Thursday, 09 19, 2013
Manoj Shanker, (502) 320-6356 or (502) 782-3098
Editor’s Note: Preliminary August and revised July labor market information are included in this release.
FRANKFORT, Ky. (Sept. 19, 2013) — Kentucky’s seasonally adjusted preliminary unemployment rate inched down to 8.4 percent in August from 8.5 percent in July 2013, according to the Office of Employment and Training (OET), an agency of the Kentucky Education and Workforce Development Cabinet.
The preliminary August 2013 jobless rate was 0.1 percentage points above the 8.3 percent rate recorded for the state in August 2012.
The U.S. seasonally adjusted jobless rate dropped to 7.3 percent in August 2013 from 7.4 percent in July 2013, according to the U.S. Department of Labor.
Labor force statistics, including the unemployment rate, are based on estimates from the Current Population Survey of households. It is designed to measure trends rather than to count the actual number of people working. It includes jobs in agriculture and those classified as self-employed.
In August 2013, Kentucky’s civilian labor force was 2,077,963 -- a drop of 10,743 individuals compared to the previous month. Employment was down by 7,192, and the number of those unemployed decreased by 3,551.
“The labor market is still struggling,” said economist Manoj Shanker of the OET. “It has softened during the last four months, as overall employment peaked and then dipped slightly.”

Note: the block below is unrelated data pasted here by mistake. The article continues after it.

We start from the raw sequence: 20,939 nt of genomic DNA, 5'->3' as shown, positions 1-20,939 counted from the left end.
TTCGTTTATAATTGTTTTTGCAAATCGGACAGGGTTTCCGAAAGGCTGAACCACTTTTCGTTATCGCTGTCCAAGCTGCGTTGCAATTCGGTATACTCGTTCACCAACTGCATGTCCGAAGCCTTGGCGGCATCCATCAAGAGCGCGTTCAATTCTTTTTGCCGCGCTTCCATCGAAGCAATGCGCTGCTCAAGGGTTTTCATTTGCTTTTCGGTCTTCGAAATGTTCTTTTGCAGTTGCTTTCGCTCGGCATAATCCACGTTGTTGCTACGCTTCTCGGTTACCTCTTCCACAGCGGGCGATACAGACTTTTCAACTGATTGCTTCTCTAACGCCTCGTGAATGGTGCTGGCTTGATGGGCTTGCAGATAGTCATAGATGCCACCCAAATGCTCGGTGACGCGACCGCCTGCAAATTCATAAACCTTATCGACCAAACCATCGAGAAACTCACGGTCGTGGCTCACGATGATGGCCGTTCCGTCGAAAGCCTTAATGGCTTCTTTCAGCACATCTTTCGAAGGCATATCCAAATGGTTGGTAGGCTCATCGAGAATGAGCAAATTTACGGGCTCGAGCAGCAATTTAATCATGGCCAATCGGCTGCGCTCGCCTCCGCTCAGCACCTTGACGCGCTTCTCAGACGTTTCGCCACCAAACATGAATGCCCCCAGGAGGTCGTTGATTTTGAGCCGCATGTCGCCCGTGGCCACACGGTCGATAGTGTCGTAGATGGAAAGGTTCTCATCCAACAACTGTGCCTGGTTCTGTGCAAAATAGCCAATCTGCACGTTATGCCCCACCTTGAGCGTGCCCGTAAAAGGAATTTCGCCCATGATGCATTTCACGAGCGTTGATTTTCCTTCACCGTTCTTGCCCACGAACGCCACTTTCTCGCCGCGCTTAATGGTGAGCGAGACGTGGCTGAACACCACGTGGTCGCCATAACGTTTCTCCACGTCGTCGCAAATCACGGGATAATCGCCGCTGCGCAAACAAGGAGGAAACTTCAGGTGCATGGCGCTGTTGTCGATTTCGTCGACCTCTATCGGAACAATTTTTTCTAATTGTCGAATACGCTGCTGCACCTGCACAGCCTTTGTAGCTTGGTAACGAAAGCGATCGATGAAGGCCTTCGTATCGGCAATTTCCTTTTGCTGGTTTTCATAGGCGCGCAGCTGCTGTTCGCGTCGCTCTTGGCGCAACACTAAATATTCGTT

In a separate federal survey of business establishments that excludes jobs in agriculture and people who are self-employed, Kentucky’s seasonally adjusted nonfarm employment was up by 3,300 jobs in August 2013 from the month before, and increased by 21,300 positions since August 2012.
Nonfarm data is provided by the Bureau of Labor Statistics’ Current Employment Statistics program. According to this survey, five of Kentucky’s 11 major nonfarm North American Industry Classification System (NAICS) job sectors registered gains in employment, while six declined from the previous month.
Total nonfarm employment was up by 0.2 percent from a month ago. Net private sector growth was slightly higher with a gain of 0.3 percent from the addition of 3,800 jobs in August 2013.
Kentucky’s professional and business services added 2,700 positions in August 2013 from a month ago for an increase of 1.4 percent. The year-over-year expansion was 2.4 percent with the addition of 4,700 jobs. This category includes establishments engaged in services that support the day-to-day activities of other organization, including temporary employment services and payroll processing.
The construction sector posted a seasonally adjusted increase of 1,700 jobs in August 2013 from a month ago. Gains during the last two months have managed to reverse the job loss in construction. Since August 2012 employment has gone up by 1,500 positions, for a gain of 2.2 percent.
“The uptick in construction is promising,” said Shanker. “However, it is not consumer driven at the moment, but is from heavy construction which includes projects like the Ohio River Bridges.”